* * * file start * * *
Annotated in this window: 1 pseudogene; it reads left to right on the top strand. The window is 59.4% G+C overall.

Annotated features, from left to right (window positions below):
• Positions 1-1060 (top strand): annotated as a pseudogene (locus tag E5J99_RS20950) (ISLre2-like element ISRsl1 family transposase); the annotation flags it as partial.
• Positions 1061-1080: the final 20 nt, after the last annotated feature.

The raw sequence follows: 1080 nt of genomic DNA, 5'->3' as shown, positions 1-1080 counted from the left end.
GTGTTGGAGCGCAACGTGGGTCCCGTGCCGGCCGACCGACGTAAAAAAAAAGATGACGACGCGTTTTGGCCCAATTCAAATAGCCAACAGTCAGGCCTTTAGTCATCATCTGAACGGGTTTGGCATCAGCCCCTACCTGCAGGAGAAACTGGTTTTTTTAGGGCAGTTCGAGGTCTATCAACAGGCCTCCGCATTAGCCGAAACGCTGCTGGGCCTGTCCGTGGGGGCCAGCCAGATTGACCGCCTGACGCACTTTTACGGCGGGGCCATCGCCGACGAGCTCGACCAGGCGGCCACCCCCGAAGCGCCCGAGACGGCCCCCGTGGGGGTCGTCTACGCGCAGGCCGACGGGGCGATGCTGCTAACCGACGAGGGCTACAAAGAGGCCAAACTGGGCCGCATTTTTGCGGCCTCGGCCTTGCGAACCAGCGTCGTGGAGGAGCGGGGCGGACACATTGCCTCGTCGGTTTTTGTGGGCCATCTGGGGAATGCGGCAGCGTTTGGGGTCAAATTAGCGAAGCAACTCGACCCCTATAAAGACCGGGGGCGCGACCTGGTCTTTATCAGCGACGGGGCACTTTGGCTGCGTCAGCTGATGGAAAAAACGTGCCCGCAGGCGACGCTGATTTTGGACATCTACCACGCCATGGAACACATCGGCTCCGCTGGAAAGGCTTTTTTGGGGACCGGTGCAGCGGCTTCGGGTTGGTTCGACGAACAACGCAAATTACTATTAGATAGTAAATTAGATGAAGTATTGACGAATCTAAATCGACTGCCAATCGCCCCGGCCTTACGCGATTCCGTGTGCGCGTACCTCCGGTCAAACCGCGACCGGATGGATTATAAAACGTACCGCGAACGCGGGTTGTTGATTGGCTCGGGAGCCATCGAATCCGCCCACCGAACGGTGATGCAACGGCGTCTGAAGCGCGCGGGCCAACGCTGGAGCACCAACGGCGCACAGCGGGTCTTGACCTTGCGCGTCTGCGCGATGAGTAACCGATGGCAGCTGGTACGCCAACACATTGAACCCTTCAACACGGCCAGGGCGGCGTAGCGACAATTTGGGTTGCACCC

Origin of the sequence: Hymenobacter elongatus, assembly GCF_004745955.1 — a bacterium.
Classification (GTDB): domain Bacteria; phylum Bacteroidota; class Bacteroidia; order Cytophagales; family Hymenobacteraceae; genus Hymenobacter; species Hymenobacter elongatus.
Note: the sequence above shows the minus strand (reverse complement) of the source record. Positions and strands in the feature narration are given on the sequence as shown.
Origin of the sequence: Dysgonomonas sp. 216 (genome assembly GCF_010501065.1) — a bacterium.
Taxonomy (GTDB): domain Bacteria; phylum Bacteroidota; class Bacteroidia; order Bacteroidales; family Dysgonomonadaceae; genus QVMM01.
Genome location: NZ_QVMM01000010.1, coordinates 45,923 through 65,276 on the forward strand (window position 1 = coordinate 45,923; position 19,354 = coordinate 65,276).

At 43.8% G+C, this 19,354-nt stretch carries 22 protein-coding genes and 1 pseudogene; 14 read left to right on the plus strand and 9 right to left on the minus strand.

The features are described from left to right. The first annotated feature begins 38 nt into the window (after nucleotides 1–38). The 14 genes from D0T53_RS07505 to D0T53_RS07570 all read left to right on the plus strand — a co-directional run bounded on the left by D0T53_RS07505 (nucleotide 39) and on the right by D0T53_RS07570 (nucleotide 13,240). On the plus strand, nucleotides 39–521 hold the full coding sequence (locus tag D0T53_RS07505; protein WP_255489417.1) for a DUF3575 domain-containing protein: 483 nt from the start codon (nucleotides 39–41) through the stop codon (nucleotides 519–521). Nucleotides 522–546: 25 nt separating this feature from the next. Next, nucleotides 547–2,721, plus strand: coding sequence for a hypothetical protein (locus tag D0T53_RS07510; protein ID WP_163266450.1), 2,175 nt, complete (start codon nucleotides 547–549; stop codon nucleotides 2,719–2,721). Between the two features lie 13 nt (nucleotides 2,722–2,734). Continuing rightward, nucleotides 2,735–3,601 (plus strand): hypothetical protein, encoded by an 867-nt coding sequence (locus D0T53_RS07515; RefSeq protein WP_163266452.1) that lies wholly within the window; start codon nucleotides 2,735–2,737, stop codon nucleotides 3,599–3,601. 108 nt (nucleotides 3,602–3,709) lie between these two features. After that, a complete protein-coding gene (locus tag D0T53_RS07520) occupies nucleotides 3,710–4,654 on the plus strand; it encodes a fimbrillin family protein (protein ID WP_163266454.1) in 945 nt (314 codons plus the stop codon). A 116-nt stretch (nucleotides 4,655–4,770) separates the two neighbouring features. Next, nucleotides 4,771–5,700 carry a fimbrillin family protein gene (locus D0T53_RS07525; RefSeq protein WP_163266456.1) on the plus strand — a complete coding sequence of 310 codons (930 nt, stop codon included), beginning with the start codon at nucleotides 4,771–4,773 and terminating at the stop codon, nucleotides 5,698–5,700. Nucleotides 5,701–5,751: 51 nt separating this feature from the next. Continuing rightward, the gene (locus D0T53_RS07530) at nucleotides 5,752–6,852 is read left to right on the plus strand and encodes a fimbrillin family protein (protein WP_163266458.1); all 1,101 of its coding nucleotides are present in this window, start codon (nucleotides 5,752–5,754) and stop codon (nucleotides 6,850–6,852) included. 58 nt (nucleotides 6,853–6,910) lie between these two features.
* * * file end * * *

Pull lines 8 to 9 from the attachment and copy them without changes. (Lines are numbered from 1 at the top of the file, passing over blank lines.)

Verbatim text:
Classification (GTDB): domain Bacteria; phylum Bacteroidota; class Bacteroidia; order Cytophagales; family Hymenobacteraceae; genus Hymenobacter; species Hymenobacter elongatus.
Note: the sequence above shows the minus strand (reverse complement) of the source record. Positions and strands in the feature narration are given on the sequence as shown.